“Sadie Sorceress” – King Gizzard & The Lizard Wizard
There’s no beating around the bush on “Evilest Man.” It exists as a tonic concoction of Paper Mâché Dream Balloon, Fishing With Fishies, and Butterfly 3000. The potent synthesis fills a narrative around the despair of misinformation peddled by media mogul Rupert Murdoch. “Gaia” borders on typical with a brand of accessible, Mastodontic thrash metal. McKenzie doesn’t have quite the same compacted daemonic vocals as Troy Sanders—McKenzie still has an intensely melodic vocalization—but the band’s approach is evermore inviting. They don’t immediately blast listeners with all riffs, drums, and bass at once, instead letting each have their moment.
For the classic King Gizzard and the Lizard Wizard enthusiasts, “Dripping Tap” is the set-piece to discuss.
Derived from the offshoot jams with their Tropical Fuck Storm contemporaries, the composition promised big things when first released. And at first listen, it seems more effort was put into this behemoth than the second half of the record combined. The opening twelve minutes all combine into an on-again-off-again garage rock engagement with dashes of I’m In Your Mind Fuzz and Fishing For Fishies before moving into the motorik chorus of the second section.
Despite the ever-pertinent environmental lyricism and riotous last chorus (“Drip, drip from the tap, don’t slip on the drip!”), its routine just feels bloated and tiresome by the arrival of “Magenta Mountain” and reveals just how old-hat this sound has become since the garage rock renaissance of the early 2010s. Moreover, the first half of the double album from “Magenta Mountain” to “Evilest Man” has enough personality to hold its own against its unwieldy 18-minute 17-second runtime.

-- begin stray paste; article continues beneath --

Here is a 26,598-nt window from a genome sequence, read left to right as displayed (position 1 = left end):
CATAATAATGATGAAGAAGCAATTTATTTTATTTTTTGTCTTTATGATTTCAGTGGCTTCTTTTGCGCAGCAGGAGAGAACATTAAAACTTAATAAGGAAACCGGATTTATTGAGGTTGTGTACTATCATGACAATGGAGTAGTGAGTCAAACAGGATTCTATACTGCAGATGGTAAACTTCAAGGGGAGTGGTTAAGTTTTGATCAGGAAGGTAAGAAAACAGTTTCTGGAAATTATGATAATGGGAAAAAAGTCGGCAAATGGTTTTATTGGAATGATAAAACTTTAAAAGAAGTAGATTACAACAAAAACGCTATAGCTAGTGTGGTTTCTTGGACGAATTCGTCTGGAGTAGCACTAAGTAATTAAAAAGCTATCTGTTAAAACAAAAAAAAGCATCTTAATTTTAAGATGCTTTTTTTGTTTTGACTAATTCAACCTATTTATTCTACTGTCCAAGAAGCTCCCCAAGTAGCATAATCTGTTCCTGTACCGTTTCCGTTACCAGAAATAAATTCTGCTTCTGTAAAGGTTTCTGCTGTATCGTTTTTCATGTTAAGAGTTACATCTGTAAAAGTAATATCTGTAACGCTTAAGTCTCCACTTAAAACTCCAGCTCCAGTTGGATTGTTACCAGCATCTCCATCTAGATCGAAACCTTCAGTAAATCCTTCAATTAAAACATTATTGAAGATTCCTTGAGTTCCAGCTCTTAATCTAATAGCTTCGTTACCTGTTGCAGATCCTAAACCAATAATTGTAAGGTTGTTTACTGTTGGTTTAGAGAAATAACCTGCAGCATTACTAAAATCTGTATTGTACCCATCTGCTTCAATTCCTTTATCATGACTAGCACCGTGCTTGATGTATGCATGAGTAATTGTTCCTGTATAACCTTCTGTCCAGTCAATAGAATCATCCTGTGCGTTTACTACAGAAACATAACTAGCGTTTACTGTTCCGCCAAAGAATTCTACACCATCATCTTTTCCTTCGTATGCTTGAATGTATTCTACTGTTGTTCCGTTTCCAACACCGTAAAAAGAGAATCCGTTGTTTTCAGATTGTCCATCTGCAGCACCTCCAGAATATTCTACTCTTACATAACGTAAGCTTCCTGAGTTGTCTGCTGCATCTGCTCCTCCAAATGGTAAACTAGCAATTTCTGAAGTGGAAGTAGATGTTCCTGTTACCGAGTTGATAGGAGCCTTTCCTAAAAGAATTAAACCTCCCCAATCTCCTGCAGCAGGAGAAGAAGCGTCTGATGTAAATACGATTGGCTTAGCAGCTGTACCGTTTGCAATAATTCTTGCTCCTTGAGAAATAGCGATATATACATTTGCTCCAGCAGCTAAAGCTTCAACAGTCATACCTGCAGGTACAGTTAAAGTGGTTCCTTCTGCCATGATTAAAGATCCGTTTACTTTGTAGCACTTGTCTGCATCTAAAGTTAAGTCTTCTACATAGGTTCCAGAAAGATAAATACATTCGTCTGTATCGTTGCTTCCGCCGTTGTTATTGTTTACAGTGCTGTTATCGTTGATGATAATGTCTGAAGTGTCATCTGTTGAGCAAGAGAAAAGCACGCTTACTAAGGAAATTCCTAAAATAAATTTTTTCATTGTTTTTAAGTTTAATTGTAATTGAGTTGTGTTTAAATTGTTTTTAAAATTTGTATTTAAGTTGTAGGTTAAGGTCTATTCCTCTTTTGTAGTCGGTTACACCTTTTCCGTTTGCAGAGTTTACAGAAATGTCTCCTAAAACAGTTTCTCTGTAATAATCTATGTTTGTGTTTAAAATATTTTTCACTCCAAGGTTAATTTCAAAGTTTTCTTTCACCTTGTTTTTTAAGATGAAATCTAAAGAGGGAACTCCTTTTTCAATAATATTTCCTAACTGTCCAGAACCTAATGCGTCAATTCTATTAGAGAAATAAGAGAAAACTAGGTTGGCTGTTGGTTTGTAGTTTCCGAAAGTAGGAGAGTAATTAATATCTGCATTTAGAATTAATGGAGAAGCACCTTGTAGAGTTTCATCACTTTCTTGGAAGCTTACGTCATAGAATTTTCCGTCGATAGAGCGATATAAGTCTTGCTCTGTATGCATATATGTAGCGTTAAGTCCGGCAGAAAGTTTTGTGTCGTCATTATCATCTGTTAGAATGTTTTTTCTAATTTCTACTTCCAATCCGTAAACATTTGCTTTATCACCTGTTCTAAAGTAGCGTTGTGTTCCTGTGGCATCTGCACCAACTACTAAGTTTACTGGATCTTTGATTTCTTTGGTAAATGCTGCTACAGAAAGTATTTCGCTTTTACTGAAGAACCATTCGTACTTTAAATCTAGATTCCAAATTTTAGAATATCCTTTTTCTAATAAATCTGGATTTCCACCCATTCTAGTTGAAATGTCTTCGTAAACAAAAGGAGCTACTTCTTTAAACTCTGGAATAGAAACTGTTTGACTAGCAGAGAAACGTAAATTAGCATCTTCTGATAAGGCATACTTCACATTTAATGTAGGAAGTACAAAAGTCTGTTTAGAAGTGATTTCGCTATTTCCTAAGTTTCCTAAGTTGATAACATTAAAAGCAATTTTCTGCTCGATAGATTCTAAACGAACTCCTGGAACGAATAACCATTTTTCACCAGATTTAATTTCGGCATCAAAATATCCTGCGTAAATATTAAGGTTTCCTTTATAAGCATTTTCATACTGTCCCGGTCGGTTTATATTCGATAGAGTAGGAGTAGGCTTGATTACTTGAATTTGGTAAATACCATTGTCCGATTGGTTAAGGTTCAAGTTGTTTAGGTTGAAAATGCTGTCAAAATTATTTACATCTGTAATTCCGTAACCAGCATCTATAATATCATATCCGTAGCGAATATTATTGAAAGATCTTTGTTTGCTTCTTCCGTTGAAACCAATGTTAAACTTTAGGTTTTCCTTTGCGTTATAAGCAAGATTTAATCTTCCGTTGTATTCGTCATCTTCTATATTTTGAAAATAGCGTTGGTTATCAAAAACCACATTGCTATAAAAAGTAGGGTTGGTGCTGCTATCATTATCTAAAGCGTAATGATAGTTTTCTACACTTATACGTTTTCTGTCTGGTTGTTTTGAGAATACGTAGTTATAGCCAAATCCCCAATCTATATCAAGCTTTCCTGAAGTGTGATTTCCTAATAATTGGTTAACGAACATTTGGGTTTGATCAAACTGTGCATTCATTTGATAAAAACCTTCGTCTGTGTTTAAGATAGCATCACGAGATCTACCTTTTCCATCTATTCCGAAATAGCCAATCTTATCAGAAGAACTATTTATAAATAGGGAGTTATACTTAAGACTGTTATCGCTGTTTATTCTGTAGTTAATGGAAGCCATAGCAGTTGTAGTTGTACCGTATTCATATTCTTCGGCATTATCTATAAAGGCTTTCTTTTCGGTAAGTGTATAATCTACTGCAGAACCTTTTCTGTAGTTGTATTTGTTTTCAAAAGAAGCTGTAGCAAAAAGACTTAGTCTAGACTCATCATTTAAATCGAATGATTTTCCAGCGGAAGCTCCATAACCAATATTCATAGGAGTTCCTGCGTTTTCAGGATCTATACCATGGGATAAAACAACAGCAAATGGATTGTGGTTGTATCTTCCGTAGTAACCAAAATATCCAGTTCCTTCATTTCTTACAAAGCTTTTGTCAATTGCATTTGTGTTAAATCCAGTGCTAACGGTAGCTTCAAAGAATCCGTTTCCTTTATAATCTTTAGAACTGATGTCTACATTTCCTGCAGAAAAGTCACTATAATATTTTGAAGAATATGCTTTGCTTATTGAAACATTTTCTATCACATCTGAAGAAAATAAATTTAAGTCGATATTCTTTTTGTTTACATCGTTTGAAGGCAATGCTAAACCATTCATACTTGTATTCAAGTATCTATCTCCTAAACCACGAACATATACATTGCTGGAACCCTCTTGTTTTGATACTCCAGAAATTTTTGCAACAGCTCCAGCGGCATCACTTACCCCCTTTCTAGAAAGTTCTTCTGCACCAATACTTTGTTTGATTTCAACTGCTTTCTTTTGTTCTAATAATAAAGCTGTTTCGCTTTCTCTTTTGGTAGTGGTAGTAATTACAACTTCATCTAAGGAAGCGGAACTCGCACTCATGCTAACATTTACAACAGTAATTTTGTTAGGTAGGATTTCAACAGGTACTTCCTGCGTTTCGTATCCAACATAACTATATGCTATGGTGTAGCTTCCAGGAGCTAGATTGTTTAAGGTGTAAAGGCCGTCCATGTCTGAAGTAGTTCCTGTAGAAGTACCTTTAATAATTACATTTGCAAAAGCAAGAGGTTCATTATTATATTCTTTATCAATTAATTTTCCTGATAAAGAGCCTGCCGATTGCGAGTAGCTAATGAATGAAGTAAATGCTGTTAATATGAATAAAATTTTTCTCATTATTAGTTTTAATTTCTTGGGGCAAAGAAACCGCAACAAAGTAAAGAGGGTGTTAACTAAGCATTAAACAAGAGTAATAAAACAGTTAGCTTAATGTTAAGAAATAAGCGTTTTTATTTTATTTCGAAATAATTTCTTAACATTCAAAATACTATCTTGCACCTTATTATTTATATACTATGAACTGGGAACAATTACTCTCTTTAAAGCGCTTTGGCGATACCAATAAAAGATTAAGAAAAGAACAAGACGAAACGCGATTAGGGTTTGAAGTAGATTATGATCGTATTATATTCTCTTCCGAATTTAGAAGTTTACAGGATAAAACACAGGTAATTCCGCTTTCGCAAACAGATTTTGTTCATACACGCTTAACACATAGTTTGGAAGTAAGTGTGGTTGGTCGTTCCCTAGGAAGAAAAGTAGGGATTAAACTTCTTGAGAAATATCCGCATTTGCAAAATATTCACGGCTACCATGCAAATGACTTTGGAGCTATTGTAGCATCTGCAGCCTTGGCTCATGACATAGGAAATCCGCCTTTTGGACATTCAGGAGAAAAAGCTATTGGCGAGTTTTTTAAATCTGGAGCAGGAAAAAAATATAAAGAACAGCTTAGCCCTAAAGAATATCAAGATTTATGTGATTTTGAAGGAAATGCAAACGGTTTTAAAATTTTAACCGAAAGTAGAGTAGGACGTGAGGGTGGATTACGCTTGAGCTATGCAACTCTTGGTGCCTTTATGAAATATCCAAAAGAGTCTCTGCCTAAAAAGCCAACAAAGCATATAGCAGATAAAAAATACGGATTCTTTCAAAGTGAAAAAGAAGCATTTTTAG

Even with misgivings towards the unnecessarily long “Dripping Tap,” the first seven tracks of Omnium Gatherum wrap together with the early garage-mania era of the band with sufficient flavors of metal, electronica, neo-psychedelia, jazz fusion, and soul. The second half of the album either feels out of place or blandly rotational.
“Kepler-22b” – King Gizzard & The Lizard Wizard
The album’s plain production starts to deliver diminishing returns. The hip-hop tracks feature classic snare-and-hi-hat-heavy percussion, the metal tracks plod and shred as designed, and Joey Walker lends sultry lo-fi vocals as needed but nothing on record feels out of place, just standard. And if we’re using “standard” to describe a King Gizzard double record something is wrong.
What’s more, the song-writing surprises suffer from flat mixing, out-of-place additions, and more diminishing returns. Cook Craig’s “Garden Goblin” may make madcaps laugh with requisite tea-and-paisley carnival but it’s a Barrettian b-side more fitting for a Pipe-eye record. Even “Blame It On The Weather,” replete with some of Walker’s best riff work on the record, sounds more akin to a cut transposed from the next Murlocs record. The song’s sublime slip into the lurid “Persistence” is probably the most interesting part of the suite. The second cut just doesn’t do much, staying on a railroad beat and only featuring a truncated synthesizer break.
Not until “Grim Reaper” flips the script with a Heinz Funk flute sample, Walker’s lethal bağlama and laser-point synthesizer does the album perk up eardrums again. It’s followed by “Presumptuous,” a combination of late-Sixties Santana and Jethro Tull and the first fully-fleshed out song since “Evilest Man.” Joey Walker breaks out the prime flute, while McKenzie, Kenny-Smith, and Cook Craig all rotate on the organs. McKenzie also puts together some of his best guitar and basswork on this cut as Kenny-Smith gives the vocals some real welly. It’s a proper final track, but by its start, most listeners will have had their fill.
The Lizard Wizards just don’t know when to stop and it results in four so-so tracks petering out the runtime while not really forwarding any real sonic revelations. If the entire album had been an attempt to incorporate krautrock or hi-fi neo-psychedelia as a guiding axis, then there might have been more of a w/h to the y. Instead, the attention-deficit riddled second half of Omnium Gatherum struggles to focus the band’s efforts or give themselves time to find a groove to which they can stick. At 20 albums in an 11-year career, no one would blame them for reducing output or increasing quality controls and fostering material more carefully as the old stuff is afforded a luxury of time.
But if they did that, they wouldn’t be King Gizzard and the Lizard Wizard any more.
‘Omnium Gatherum’ – King Gizzard and The Lizard Wizard
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📸 © 2022
an album by King Gizzard and The Lizard Wizard